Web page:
Can recycling help Nairobi cut its waste?

Solid waste management is Nairobi’s most visible environmental challenge. Rubbish heaps piled high with paper, plastics and other waste are an everyday feature of the city’s landscape. Dirty, torn plastic bags are seen wedged stubbornly into roadside features such as drainage, pavements and shrubbery in poor and more affluent areas alike.

With a growing population, Nairobi’s annual waste production of 3,121 tonnes is set to more than double by 2030, the year by which Kenya is supposed to be a middle-income country, consuming more and therefore generating more waste.

As it stands, only about 27% of the solid waste generated daily makes it to the Dandora dumpsite, the city’s only official dumpsite, which has been declared a health hazard to the neighbouring community. With only 5% of waste recycled, these numbers mean that a staggering 68% of the city’s daily waste is improperly disposed. This would explain the multiple mini-dumpsites found along the city’s roads and in open spaces.

To address the present and future waste management challenge, the former City Council of Nairobi in collaboration with the United Nations Environmental Programme (UNEP), developed the 2010 Nairobi Solid Waste Management Plan. The plan includes decommissioning the Dandora dumpsite and creating a landfill for Nairobi.

But landfills are not environmentally friendly. For example, plastics can take up to 1,000 years to degrade when stuffed into landfills and release toxins as they decompose.

The 2010 Plan recommended that recycling and composting would be realistic, cost-effective complements to a landfill. Much waste could be disposed of this way since 65% of Nairobi’s waste is bio-waste while the next largest group is plastics, which constitute 12% of waste.

Nairobi already has a vibrant recycling economy, albeit at a small-scale level, which could be built up to support the plan’s recommendations.

While many Nairobians understand the long-term ramifications of improper solid waste management to the environment, recycling has not caught on, particularly in middle- and high-income areas where recycled products generate income proportionately too minimal to consider pursuing seriously. These income groups already consume more and, therefore, generate proportionally more waste. Changing behavioural habits of these groups will be instrumental to the success of recycling efforts in Nairobi.

Private sector initiative 

Rather than discussing the recycling advantage from an environmental or income-generating perspective, neither of which may resonate in an immediate sense, a more effective approach may be to identify incentives closer to home.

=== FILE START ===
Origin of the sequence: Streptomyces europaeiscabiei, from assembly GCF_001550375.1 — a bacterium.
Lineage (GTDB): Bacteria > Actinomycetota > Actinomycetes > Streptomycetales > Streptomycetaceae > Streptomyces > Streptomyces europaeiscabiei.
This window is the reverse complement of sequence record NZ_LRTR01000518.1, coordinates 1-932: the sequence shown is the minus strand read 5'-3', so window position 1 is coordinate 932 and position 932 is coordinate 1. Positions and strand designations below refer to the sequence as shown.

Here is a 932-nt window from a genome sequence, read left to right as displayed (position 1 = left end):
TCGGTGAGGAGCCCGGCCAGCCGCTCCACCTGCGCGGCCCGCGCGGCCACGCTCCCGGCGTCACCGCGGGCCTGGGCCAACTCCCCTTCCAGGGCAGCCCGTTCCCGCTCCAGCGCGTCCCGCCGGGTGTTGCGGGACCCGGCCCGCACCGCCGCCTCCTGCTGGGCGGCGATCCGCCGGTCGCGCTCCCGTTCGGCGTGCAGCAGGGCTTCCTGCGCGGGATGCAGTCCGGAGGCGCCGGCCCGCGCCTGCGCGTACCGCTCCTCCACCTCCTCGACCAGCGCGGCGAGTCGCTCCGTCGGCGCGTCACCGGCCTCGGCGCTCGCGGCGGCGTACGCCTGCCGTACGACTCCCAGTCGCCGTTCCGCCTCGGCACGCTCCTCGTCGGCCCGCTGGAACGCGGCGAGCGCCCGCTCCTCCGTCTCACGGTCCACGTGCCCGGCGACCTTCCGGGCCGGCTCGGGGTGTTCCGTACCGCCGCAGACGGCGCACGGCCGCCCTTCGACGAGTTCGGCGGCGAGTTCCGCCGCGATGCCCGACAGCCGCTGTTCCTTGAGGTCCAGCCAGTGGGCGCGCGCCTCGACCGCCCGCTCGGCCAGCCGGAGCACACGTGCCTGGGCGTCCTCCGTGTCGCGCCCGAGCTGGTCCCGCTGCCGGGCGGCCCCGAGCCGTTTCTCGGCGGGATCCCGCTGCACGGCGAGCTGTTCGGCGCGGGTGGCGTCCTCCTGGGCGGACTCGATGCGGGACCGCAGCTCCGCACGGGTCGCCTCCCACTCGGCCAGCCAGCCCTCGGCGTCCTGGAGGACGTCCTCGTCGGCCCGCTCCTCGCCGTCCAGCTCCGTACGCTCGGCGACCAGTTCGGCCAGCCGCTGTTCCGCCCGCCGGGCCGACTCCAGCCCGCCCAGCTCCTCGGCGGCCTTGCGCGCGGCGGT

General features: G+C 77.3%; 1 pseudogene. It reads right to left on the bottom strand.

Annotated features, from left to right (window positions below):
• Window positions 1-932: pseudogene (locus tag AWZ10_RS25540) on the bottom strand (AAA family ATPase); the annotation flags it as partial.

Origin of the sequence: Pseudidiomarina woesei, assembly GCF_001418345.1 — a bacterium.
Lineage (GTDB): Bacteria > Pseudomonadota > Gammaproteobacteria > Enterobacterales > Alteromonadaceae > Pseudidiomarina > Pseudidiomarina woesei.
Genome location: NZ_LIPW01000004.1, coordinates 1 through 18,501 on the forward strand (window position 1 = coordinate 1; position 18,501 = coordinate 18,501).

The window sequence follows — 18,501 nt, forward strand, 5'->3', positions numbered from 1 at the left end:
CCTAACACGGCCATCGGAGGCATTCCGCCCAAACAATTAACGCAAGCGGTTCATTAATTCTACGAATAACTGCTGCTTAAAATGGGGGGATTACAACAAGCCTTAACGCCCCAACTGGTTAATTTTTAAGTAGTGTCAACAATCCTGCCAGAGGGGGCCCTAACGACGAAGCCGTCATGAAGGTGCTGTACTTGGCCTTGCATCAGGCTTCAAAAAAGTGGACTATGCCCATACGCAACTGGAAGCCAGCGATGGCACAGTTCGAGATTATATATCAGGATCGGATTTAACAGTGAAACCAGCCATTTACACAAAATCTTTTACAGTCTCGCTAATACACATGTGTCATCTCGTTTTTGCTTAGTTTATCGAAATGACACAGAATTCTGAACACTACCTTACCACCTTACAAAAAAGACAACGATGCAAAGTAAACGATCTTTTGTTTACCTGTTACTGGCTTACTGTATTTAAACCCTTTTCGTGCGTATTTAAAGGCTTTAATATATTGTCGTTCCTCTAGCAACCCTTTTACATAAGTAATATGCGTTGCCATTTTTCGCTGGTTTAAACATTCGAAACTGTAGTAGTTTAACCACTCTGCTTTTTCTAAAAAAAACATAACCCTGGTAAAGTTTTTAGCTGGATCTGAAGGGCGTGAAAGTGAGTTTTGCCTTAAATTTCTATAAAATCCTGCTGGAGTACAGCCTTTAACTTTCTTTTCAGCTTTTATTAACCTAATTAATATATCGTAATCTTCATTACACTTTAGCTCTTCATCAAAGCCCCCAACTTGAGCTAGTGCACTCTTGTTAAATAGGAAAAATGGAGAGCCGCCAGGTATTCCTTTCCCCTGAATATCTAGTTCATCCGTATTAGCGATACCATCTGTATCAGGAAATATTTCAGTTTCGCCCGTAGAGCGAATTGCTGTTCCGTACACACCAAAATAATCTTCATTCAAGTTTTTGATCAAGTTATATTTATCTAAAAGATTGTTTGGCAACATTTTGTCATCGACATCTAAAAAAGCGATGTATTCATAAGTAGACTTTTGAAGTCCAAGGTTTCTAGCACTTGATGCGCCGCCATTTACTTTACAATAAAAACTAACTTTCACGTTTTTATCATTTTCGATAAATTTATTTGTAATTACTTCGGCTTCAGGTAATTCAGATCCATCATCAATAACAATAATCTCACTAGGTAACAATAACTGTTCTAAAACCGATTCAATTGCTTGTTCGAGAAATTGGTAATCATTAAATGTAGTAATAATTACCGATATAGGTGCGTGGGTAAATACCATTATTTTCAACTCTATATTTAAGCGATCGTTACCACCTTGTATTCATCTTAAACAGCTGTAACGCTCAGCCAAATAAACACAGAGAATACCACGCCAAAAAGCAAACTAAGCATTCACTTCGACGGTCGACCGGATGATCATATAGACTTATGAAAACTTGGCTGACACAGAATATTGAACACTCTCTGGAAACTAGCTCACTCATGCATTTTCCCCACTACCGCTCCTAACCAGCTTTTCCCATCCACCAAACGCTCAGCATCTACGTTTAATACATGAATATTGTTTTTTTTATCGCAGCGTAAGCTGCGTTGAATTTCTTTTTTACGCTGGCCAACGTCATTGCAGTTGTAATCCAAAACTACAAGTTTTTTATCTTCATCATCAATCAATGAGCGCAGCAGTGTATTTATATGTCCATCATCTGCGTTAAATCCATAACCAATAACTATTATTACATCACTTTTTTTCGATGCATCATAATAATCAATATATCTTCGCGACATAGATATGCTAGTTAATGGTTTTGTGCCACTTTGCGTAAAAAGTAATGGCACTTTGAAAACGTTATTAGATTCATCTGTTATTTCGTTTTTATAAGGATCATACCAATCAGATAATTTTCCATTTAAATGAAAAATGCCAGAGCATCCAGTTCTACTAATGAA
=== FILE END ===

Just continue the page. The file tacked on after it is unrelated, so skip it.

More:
A relatively new private sector waste management service provider, Taka Kenya, is tackling this challenge. The company found that the most evident constraint to changes in human behavior towards recycling was accessibility to recycling collection points. It has now partnered with Nakumatt, Kenya’s largest supermarket chain, and will install recycling containers in 21 of Nakumatt’s branches in Nairobi and a few more outside Nairobi.

The company will also weigh the recycled products collected at every Nakumatt periodically and use the statistics to rate the recycling efforts of the various “Nakumatt communities.”

Taka Kenya intends to have some of the income generated from the recycled material at each Nakumatt collection point go towards a project in that community.

Many middle- and high-class neighbourhoods have a Nakumatt where many of the residents shop for groceries. The executive director of Taka Kenya, Zameer Noorali, says merging recycling with shopping trips will respond to the accessibility issue, and the campaign that is both competitive and collaborative will generate and sustain enough interest to alter waste management habits.

Recycling efforts can benefit all of Nairobi’s residents. It all begins, Noorali says, with changing perceptions about the benefits of recycling, using incentives that motivate at the everyday level.

Sheila Kamunyori is an urban consultant based in Nairobi. She is also a PhD student at the London School of Economics and Political Science (LSE). She is the co-founder of Naipolitans, an urban forum that aims to provide Nairobi residents with opportunities to engage with Nairobi’s rapidly changing environment.

This article forms part of Urban Africa‘s urban reporting series.

Image: waste pile alongside a street in Nairobi (Sheila Kamunyori).


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3 Responses to “Can recycling help Nairobi cut its waste?”

  1. Caroline wanjiku

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